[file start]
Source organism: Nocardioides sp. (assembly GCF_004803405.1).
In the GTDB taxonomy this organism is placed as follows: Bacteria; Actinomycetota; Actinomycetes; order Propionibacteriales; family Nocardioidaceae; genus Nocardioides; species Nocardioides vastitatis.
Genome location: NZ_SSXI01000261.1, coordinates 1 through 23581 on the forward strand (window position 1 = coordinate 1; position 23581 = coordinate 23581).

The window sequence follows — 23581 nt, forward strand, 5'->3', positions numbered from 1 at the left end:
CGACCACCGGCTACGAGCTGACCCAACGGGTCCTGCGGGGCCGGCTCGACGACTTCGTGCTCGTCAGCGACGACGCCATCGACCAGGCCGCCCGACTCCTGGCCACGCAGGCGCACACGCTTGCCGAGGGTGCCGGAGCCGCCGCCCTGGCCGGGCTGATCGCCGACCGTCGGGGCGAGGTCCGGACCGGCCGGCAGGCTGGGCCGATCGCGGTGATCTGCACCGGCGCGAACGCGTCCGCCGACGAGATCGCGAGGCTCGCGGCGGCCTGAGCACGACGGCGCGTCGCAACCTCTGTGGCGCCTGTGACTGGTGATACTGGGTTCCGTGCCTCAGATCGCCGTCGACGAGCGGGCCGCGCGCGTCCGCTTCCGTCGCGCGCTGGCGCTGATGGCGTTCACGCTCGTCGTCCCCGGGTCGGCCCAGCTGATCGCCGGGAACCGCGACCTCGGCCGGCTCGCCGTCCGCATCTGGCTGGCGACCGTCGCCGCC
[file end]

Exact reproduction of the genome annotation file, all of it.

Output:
Source organism: Nocardioides sp. (assembly GCF_004803405.1).
In the GTDB taxonomy this organism is placed as follows: Bacteria; Actinomycetota; Actinomycetes; order Propionibacteriales; family Nocardioidaceae; genus Nocardioides; species Nocardioides vastitatis.
Genome location: NZ_SSXI01000261.1, coordinates 1 through 23581 on the forward strand (window position 1 = coordinate 1; position 23581 = coordinate 23581).

The window sequence follows — 23581 nt, forward strand, 5'->3', positions numbered from 1 at the left end:
CGACCACCGGCTACGAGCTGACCCAACGGGTCCTGCGGGGCCGGCTCGACGACTTCGTGCTCGTCAGCGACGACGCCATCGACCAGGCCGCCCGACTCCTGGCCACGCAGGCGCACACGCTTGCCGAGGGTGCCGGAGCCGCCGCCCTGGCCGGGCTGATCGCCGACCGTCGGGGCGAGGTCCGGACCGGCCGGCAGGCTGGGCCGATCGCGGTGATCTGCACCGGCGCGAACGCGTCCGCCGACGAGATCGCGAGGCTCGCGGCGGCCTGAGCACGACGGCGCGTCGCAACCTCTGTGGCGCCTGTGACTGGTGATACTGGGTTCCGTGCCTCAGATCGCCGTCGACGAGCGGGCCGCGCGCGTCCGCTTCCGTCGCGCGCTGGCGCTGATGGCGTTCACGCTCGTCGTCCCCGGGTCGGCCCAGCTGATCGCCGGGAACCGCGACCTCGGCCGGCTCGCCGTCCGCATCTGGCTGGCGACCGTCGCCGCC